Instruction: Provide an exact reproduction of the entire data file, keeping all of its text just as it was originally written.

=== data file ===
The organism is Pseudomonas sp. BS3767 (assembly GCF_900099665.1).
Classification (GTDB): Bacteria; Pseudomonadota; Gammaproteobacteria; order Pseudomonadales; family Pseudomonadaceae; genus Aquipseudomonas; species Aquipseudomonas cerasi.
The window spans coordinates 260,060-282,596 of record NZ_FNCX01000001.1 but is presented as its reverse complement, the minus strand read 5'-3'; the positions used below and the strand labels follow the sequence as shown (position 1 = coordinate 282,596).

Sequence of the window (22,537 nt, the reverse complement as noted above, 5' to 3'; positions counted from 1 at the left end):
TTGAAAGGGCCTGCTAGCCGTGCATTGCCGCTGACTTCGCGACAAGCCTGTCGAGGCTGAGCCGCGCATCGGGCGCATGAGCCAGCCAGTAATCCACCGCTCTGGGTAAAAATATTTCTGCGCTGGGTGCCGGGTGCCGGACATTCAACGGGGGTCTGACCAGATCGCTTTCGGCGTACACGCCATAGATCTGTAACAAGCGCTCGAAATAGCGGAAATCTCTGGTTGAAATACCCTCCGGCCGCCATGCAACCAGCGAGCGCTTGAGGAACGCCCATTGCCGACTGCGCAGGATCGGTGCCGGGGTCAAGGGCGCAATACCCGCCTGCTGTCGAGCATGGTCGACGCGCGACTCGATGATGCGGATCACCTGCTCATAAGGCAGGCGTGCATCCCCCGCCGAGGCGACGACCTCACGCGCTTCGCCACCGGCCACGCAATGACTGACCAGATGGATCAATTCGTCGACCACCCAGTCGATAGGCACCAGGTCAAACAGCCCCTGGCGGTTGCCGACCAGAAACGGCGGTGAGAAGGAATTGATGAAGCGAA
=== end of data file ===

The organism is Pseudomonas sp. BS3767 (assembly GCF_900099665.1).
Classification (GTDB): Bacteria; Pseudomonadota; Gammaproteobacteria; order Pseudomonadales; family Pseudomonadaceae; genus Aquipseudomonas; species Aquipseudomonas cerasi.
The window spans coordinates 260,060-282,596 of record NZ_FNCX01000001.1 but is presented as its reverse complement, the minus strand read 5'-3'; the positions used below and the strand labels follow the sequence as shown (position 1 = coordinate 282,596).

Sequence of the window (22,537 nt, the reverse complement as noted above, 5' to 3'; positions counted from 1 at the left end):
TTGAAAGGGCCTGCTAGCCGTGCATTGCCGCTGACTTCGCGACAAGCCTGTCGAGGCTGAGCCGCGCATCGGGCGCATGAGCCAGCCAGTAATCCACCGCTCTGGGTAAAAATATTTCTGCGCTGGGTGCCGGGTGCCGGACATTCAACGGGGGTCTGACCAGATCGCTTTCGGCGTACACGCCATAGATCTGTAACAAGCGCTCGAAATAGCGGAAATCTCTGGTTGAAATACCCTCCGGCCGCCATGCAACCAGCGAGCGCTTGAGGAACGCCCATTGCCGACTGCGCAGGATCGGTGCCGGGGTCAAGGGCGCAATACCCGCCTGCTGTCGAGCATGGTCGACGCGCGACTCGATGATGCGGATCACCTGCTCATAAGGCAGGCGTGCATCCCCCGCCGAGGCGACGACCTCACGCGCTTCGCCACCGGCCACGCAATGACTGACCAGATGGATCAATTCGTCGACCACCCAGTCGATAGGCACCAGGTCAAACAGCCCCTGGCGGTTGCCGACCAGAAACGGCGGTGAGAAGGAATTGATGAAGCGAA